‘This isn’t going to end well,’ I said, watching the crowd gathering below the window. ‘Oh I don’t know, could be fun. Love a bit of a demo.’
‘We’re not at uni now, Suz. This feels like trouble to me.’
‘Oh come on, Jen,’ she replied, ‘At least let’s go and show them some support. We can stay on the fringes if you’re worried.’
Grabbing our coats, we made our way to the source of the noise, increasing in volume with every step. As we opened the door of our office block, shouts of ‘Black Lives Matter’ and ‘Say no to Racism’ assailed our ears. It seemed as if the whole World was in our city, protesting inequality and racism, waving placards and blowing horns. ‘I thought vuvuzelas had been banned,’ I shouted above the cacophony.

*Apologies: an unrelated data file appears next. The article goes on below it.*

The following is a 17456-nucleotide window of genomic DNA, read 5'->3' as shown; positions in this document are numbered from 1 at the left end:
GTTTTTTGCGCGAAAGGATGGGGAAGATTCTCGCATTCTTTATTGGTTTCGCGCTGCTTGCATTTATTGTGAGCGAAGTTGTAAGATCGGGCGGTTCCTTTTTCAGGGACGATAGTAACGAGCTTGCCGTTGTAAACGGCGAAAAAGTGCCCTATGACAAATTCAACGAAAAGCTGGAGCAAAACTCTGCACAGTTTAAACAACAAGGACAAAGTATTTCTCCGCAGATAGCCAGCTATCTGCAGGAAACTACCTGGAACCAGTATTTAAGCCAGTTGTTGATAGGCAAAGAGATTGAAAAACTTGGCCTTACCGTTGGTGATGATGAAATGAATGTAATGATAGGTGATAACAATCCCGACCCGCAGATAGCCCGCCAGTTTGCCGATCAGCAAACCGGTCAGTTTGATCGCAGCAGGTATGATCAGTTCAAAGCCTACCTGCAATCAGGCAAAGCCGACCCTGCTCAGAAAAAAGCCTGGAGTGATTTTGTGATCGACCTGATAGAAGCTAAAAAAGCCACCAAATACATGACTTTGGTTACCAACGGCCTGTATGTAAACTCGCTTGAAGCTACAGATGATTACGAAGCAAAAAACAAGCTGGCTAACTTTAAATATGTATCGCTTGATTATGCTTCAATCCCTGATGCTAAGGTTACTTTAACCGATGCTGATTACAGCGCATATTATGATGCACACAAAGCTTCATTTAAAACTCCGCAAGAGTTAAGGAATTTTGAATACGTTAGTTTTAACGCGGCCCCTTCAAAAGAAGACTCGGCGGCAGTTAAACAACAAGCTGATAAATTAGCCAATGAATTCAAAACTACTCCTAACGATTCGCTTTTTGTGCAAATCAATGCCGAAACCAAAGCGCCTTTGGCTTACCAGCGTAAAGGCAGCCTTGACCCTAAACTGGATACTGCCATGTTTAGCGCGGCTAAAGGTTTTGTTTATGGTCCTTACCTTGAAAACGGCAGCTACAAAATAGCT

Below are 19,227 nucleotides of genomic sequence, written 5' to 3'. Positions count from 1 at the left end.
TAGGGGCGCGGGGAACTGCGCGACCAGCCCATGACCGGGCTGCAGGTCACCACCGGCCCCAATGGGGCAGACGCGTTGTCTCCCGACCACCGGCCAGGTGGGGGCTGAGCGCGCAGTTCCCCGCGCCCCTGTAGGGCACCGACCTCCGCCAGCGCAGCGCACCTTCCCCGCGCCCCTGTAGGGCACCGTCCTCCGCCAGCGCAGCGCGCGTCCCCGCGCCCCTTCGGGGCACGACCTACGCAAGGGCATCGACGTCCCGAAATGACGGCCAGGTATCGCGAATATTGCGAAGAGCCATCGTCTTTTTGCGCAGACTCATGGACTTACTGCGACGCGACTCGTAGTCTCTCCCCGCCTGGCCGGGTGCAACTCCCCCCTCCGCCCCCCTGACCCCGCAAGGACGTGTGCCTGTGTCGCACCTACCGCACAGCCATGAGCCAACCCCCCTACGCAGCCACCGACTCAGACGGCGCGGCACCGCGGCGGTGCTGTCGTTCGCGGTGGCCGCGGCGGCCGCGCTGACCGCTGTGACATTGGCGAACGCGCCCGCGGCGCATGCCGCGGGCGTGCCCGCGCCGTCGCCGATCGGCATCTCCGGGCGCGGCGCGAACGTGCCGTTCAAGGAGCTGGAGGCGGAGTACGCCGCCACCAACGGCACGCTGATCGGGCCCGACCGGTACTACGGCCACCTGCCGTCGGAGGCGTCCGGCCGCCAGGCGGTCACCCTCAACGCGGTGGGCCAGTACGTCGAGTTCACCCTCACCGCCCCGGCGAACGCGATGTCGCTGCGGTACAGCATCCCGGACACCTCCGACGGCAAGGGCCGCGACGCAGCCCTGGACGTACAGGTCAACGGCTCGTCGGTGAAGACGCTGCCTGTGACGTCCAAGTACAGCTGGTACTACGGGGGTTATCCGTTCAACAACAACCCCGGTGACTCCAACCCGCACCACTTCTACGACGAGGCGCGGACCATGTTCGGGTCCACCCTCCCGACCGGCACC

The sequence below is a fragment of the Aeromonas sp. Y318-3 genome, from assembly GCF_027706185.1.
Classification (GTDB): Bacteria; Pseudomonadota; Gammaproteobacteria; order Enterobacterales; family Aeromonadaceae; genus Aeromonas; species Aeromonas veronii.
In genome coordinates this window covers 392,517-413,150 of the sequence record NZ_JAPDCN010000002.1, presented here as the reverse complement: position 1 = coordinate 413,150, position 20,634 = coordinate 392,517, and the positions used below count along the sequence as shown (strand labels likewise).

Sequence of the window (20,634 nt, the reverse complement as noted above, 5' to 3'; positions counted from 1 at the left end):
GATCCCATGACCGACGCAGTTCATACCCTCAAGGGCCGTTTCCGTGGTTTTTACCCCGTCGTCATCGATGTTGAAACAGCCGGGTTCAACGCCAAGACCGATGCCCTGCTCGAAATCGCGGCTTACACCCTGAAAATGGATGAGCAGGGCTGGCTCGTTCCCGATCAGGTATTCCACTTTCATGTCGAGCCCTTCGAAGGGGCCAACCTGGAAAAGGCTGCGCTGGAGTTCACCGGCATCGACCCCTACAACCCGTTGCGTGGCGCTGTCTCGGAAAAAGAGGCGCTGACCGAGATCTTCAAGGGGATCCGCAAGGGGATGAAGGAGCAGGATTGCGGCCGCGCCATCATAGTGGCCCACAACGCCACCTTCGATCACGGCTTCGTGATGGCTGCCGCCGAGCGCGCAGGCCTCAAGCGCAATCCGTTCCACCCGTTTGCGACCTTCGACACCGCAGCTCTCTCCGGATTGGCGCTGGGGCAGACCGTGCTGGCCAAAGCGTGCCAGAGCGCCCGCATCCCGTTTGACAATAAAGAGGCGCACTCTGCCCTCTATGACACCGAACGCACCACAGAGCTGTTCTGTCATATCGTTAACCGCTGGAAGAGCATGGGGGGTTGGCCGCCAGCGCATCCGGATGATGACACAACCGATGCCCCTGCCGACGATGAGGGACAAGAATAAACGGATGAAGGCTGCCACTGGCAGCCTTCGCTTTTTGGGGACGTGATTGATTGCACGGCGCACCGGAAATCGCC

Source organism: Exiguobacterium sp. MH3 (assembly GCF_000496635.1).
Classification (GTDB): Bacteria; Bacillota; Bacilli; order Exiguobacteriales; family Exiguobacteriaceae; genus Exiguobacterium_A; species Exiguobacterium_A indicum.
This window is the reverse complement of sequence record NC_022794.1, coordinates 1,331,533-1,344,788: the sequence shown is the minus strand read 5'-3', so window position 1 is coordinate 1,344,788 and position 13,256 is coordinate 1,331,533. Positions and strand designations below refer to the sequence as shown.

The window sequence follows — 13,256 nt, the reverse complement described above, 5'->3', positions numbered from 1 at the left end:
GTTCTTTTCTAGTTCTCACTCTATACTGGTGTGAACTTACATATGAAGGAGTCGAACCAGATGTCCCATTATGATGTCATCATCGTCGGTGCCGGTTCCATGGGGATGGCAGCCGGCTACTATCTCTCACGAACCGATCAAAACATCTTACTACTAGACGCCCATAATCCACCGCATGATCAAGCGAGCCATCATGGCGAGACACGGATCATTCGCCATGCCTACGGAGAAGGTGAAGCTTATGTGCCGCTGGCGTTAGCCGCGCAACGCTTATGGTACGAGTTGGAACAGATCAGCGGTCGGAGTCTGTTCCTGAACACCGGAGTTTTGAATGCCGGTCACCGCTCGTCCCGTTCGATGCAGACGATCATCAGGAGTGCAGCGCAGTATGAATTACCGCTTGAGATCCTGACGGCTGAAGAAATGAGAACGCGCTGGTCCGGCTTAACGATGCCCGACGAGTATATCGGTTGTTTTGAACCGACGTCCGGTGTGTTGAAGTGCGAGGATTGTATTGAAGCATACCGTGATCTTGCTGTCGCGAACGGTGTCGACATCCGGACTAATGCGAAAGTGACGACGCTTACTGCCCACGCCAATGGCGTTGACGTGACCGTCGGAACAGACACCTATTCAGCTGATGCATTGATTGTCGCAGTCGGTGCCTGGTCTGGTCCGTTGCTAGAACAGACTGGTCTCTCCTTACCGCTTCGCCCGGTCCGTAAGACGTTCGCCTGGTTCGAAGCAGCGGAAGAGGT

‘Only at football grounds. Come on, this is exciting.’ Susie grabbed my hand and pulled me towards the middle of the horde, surging towards the park.
‘I’m not sure about this,’ I yelled, as we were lifted from the ground and swept along, a riptide which threatened to engulf us. Ahead, I could see the statue of a man. People had started to throw ropes around it, and began pulling with superhuman strength. We watched as the statue toppled to raucous cheers. I didn’t understand. I walked past that statue every day. ‘Why have they done that? I don’t even know who that is.’
‘Edward Colston, founder of the city,’ said a man with a bloodied nose, ‘Made his money as a slave trader - 84000 people he transported. Doesn’t deserve a statue.’
‘You’re right,’ I shouted, helping to roll the statue towards the harbour, ‘Come on, Suz!’ I smiled as I sat in the police van. That splash would live with me forever.